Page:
Monday, July 13, 2009


The Importance of Freedom

One of the most important and fundamental aspects of using computers is choice. The simple ability of the customer to choose which hardware and software they want. Not too long ago you would go out and buy a 'Brand System' from a manufacturer like a Commodore Amiga or an Apple Macintosh and you would just use the operating system that came with it. Often you had to buy additional peripherals such as printers or external floppy drives from that same manufacturer. Basically your only choice was the manufacturer. There were a few third-party manufacturers who would also build devices which could work on your Amiga but there was a great deal of manufacturer lock-in.

Nowadays we have more choice and also less choice. Long gone are the Atari and Commodore computers. Also gone are GEM, AmigaDOS and (for the most part) the BeOS operating system. Where we have greater choice is at the component level. One can go online and buy tons of different hardware on ebay or tigerdirect. One can choose which video card, hard drive, and motherboard they want from a number of different manufacturers, used or new.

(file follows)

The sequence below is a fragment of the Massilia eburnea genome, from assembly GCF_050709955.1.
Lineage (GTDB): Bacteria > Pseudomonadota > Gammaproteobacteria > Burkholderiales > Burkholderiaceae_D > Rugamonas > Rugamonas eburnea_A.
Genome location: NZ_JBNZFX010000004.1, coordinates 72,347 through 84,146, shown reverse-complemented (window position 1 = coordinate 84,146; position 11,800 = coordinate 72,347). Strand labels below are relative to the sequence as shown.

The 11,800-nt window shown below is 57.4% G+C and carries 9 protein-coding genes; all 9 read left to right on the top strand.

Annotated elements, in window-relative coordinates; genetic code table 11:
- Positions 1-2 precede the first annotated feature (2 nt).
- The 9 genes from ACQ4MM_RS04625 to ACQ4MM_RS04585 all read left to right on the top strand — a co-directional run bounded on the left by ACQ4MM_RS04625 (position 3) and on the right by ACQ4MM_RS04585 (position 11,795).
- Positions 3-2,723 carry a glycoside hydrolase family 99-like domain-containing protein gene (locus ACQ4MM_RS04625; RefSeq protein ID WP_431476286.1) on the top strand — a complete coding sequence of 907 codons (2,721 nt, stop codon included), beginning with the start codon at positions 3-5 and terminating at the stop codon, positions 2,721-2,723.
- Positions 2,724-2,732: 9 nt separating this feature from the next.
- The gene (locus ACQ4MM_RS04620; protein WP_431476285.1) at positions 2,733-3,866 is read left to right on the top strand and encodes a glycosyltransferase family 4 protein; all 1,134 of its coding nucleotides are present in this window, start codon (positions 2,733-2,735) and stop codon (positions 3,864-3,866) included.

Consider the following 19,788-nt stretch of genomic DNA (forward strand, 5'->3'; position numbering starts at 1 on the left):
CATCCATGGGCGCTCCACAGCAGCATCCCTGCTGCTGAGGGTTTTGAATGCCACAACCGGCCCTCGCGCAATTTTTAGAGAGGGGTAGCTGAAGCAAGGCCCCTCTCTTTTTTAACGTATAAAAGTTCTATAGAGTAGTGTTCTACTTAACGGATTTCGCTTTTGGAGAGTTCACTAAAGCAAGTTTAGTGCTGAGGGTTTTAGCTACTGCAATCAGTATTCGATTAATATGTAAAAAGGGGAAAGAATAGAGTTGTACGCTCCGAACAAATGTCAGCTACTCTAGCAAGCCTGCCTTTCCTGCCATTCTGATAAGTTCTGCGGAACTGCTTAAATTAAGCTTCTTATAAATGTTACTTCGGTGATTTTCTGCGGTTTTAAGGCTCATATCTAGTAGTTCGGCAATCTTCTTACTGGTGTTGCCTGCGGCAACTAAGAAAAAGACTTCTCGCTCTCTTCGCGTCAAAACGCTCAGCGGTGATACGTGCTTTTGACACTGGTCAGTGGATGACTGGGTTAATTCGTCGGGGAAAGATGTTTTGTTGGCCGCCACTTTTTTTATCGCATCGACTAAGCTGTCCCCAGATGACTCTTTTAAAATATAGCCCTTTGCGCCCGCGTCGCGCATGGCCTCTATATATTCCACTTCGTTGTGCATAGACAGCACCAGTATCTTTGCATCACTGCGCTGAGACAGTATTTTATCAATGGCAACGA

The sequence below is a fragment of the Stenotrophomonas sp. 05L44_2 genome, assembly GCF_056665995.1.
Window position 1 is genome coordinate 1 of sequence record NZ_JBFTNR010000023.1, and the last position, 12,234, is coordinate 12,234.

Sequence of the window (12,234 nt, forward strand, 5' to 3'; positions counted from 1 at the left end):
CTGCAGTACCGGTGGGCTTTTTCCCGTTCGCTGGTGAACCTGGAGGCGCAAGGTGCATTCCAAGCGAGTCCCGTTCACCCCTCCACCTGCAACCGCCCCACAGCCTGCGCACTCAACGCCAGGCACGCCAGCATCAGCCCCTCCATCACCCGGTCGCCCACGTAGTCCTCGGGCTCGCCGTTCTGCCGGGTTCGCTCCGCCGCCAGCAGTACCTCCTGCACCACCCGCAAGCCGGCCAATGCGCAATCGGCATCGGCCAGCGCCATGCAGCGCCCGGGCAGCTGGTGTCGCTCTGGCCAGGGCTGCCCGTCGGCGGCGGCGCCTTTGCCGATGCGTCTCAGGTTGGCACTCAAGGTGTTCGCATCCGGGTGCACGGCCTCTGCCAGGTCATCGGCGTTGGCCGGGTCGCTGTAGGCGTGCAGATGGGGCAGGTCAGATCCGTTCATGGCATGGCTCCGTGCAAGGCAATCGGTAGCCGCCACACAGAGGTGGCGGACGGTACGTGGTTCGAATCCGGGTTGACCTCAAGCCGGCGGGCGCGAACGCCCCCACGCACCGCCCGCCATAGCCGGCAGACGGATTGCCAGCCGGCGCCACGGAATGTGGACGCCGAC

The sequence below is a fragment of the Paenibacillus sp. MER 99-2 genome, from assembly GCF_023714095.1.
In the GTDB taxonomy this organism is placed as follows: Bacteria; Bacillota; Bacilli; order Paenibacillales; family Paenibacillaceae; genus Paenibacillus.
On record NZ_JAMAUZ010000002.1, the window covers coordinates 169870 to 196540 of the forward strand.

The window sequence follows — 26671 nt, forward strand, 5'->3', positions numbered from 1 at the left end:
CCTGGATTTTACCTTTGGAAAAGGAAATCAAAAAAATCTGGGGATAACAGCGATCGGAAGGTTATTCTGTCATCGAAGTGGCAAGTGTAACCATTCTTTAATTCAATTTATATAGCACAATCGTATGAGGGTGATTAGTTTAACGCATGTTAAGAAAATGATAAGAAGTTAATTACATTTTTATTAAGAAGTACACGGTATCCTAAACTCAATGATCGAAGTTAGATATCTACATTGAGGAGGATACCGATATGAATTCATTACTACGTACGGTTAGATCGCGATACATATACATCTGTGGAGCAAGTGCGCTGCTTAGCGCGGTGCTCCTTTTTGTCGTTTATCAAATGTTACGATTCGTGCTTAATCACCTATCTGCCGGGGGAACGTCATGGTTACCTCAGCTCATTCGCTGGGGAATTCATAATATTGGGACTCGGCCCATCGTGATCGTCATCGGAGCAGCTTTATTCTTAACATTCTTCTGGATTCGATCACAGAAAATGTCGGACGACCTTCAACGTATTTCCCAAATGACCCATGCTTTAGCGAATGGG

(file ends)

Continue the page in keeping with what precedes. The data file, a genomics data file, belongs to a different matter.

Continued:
With the rise of FOSS (Free Open Source Software) one now has the additional choice of an open or closed source operating system. For many computer users the importance of this choice is stifled. When one goes into a brick and mortar computer store they don't have the luxury of choosing their operating system, you get Microsoft Windows. Of course the tech-savvy user is free to erase Windows and put Linux or FreeBSD on there. The point remains that the manufacturers and retailers have gone with a 'one size fits all' solution and kowtowing to Microsoft is still the rule of the day.

Can I go into a Staples store and buy a Linux netbook? No. Can I go into Staples and get a Linux based PDA? Nope. Can I go into any store in Canada and get a Linux based computer? The answer is no, not in a traditional store (at least I haven't found one yet). Occasionally I see devices like the Sharp Zaurus SL-5500 on ebay but I don't think Sharp Canada carries them. The only real choice for the Linux enthusiast is to go online to sites like Linux Devices and do some research.


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